Could a Single Molecule Make You Tired, Hungry, Lazy and Fat?

Scientists discover how a neuropeptide affects appetite and sleep.

Have you ever experienced a restless night followed by a day of binge eating? Does a hungry stomach keep you awake, but a full one lulls you to sleep? Scientists have discovered a connection between hunger and sleep patterns based on the body’s metabolism and new research may narrow the cause down to a specific molecule. Experiments performed on fruit flies have shown the neuropeptide sNPF directly links hunger to drowsiness.

How Slumber Affects Hunger

The quality and amount of sleep you get each night may stimulate a metaphorical dance between certain appetite related hormones in your system. When the molecule sNPF joins in the festivities, the amount of food you eat can either cause a figurative food coma or rocket you to the land of insomnia. Added to the mix is a fluctuation in metabolism that may cause you to gain or lose weight.

Leptin is a hormone released by fat cells in the body, and it signals a feeling of satiety to the brain. As a result, this hormone suppresses the appetite. Ghrelin, a compound found in the gastrointestinal tract, increases the appetite. Whenever you deprive yourself of sleep, leptin levels in your system decrease and ghrelin amounts increase. This unnatural imbalance can lead to excessive overeating.

Loss of sleep doesn’t simply propel you into cranky zombie mode; it destroys your brain’s ability to accurately analyze your hunger levels. Leptin and ghrelin are meant to work together in order to balance feelings of fullness and hunger, but a hectic lifestyle and the resulting sleep schedules often rewrite nature’s story. This is why the recent discoveries regarding sNPF are critical to the world of weight control.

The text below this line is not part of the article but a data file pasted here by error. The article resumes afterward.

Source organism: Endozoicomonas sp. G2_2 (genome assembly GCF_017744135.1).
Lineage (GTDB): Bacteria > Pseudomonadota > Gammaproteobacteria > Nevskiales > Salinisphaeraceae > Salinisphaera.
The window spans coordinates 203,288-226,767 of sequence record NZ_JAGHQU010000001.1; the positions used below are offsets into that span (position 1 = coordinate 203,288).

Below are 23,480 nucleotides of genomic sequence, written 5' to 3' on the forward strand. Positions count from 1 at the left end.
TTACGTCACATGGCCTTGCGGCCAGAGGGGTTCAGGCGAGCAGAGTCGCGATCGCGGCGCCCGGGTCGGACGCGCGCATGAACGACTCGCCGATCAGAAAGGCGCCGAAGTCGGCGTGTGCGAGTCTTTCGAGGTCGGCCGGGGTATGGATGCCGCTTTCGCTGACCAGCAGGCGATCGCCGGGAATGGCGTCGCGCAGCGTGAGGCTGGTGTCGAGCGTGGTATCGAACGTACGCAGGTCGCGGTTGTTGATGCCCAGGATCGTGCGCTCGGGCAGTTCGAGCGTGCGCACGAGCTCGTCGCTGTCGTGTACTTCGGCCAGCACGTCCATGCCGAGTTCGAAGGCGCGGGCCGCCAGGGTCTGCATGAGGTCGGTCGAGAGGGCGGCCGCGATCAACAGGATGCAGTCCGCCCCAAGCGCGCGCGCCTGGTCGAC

How sNPF Influences Sleeping and Eating Patterns

appetite and sleep

The neuropeptide sNPF has been known to control food intake and regulate metabolism, but current research has shown it’s also an essential factor in promoting good sleep patterns. In the lab tests, researchers activated the molecule in fruit flies. The subjects fell asleep almost instantly, and when they woke up, they remained awake long enough to eat. Once they were satisfied, they fell back to sleep.

The fruit flies fell into slumber for several days before waking up to eat again. They even dozed right on the food sources, which meant they could wake up, eat and fall asleep without putting forth much effort. Although this may be absurdly appealing to many people, it could also be a dangerous catalyst for unhealthy sleep-and-eat schedules. The upside to this research is that the fruit flies returned to normal activities when the sNPF functions were stabilized.

This single molecule acts as nature’s matchmaker by fusing sleep behaviors with food consumption activities. Through these types of tests, scientists can determine which cells work with the neuropeptide to link appetite and slumber. If you can manage to eat an entire bag of chips in between catching your late night winks, it may be due to these connections. This may be the breakthrough midnight ice cream devourers have been waiting for.

Get plenty of sleep and you may find that your appetite responds by calming. Try getting more sleep and see if it doesn’t reduce your daytime appetite!

Sources:

http://www.brandeis.edu/now/2013/october/drosophila.html

http://wonderofscience.com.au/index.php/eat-sleep-repeat/

http://www.scientificamerican.com/article.cfm?id=sleep-deprivation-tied-to